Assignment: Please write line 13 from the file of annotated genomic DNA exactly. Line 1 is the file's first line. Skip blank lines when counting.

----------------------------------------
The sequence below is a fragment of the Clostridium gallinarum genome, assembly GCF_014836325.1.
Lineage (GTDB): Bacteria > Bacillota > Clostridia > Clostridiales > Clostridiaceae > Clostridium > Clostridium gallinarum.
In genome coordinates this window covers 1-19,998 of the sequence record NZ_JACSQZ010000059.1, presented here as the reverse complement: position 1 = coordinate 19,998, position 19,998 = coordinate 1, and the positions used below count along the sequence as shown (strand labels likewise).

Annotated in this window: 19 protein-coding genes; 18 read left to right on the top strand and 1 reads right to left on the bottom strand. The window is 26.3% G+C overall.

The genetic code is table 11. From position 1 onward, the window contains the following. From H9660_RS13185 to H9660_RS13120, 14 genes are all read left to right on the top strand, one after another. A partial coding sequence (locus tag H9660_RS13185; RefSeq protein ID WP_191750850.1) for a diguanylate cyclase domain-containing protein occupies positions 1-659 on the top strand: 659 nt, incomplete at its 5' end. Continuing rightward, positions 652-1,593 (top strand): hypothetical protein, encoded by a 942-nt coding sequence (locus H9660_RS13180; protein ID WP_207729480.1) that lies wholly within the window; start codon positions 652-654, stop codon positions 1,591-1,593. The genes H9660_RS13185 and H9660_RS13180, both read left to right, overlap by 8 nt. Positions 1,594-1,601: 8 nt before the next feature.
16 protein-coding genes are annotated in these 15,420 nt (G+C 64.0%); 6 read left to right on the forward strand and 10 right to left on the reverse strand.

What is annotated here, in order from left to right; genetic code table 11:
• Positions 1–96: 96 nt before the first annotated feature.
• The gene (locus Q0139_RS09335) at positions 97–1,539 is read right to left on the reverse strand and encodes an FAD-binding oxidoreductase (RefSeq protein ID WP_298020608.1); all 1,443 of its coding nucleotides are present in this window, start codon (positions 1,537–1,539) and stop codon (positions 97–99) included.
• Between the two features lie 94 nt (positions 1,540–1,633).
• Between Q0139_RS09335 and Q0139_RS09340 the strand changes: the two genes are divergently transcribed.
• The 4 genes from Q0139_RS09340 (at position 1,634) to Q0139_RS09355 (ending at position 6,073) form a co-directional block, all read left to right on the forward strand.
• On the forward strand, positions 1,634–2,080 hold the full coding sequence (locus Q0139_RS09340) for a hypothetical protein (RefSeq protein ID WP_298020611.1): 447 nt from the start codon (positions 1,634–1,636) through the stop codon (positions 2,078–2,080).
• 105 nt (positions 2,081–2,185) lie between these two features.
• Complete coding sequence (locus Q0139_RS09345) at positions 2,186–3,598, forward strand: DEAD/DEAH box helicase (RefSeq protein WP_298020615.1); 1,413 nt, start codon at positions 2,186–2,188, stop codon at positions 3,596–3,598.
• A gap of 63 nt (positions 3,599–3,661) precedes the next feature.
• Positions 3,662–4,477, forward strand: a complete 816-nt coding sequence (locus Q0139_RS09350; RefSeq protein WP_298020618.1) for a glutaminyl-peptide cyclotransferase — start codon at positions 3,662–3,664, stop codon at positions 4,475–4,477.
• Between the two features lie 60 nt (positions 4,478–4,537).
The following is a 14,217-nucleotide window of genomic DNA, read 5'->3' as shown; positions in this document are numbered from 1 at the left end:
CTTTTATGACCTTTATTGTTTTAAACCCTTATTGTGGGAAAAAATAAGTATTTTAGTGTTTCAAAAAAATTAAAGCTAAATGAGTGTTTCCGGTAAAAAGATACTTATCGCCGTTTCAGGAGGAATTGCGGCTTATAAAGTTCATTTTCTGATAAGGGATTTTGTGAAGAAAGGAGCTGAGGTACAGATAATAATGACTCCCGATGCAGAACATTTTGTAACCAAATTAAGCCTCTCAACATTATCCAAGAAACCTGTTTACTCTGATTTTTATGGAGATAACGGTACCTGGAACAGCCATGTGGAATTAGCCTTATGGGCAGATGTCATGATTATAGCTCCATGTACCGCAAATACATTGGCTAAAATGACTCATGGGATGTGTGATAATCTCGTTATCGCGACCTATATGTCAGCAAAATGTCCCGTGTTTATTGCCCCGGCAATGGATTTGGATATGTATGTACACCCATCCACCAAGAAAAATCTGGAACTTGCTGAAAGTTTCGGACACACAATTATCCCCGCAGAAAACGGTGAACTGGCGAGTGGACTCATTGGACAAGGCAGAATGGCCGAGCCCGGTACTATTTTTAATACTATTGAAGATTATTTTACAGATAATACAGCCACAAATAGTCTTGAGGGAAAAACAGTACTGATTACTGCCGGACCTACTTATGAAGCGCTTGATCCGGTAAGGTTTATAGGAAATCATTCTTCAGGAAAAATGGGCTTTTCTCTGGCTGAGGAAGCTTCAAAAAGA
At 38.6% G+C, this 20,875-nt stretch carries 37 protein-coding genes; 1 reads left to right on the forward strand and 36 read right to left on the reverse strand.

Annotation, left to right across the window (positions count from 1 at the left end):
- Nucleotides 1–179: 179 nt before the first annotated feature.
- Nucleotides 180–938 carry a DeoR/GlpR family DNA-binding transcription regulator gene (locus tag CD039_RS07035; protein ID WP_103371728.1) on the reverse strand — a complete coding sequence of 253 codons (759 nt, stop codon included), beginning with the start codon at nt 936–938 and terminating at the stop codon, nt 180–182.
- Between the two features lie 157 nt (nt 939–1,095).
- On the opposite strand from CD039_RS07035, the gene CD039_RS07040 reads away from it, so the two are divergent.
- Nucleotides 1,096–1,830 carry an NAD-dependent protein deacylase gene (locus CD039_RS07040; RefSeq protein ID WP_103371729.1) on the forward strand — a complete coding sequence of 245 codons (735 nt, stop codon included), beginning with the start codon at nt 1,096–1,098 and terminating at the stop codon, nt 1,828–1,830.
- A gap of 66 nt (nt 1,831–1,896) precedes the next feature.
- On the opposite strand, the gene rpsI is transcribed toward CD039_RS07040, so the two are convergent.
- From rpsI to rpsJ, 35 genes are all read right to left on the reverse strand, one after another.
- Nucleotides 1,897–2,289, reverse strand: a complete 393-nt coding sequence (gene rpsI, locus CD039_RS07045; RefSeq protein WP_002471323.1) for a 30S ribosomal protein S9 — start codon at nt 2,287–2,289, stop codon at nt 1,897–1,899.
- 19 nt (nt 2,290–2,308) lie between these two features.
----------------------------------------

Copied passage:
• On the forward strand, positions 1,634–2,080 hold the full coding sequence (locus Q0139_RS09340) for a hypothetical protein (RefSeq protein ID WP_298020611.1): 447 nt from the start codon (positions 1,634–1,636) through the stop codon (positions 2,078–2,080).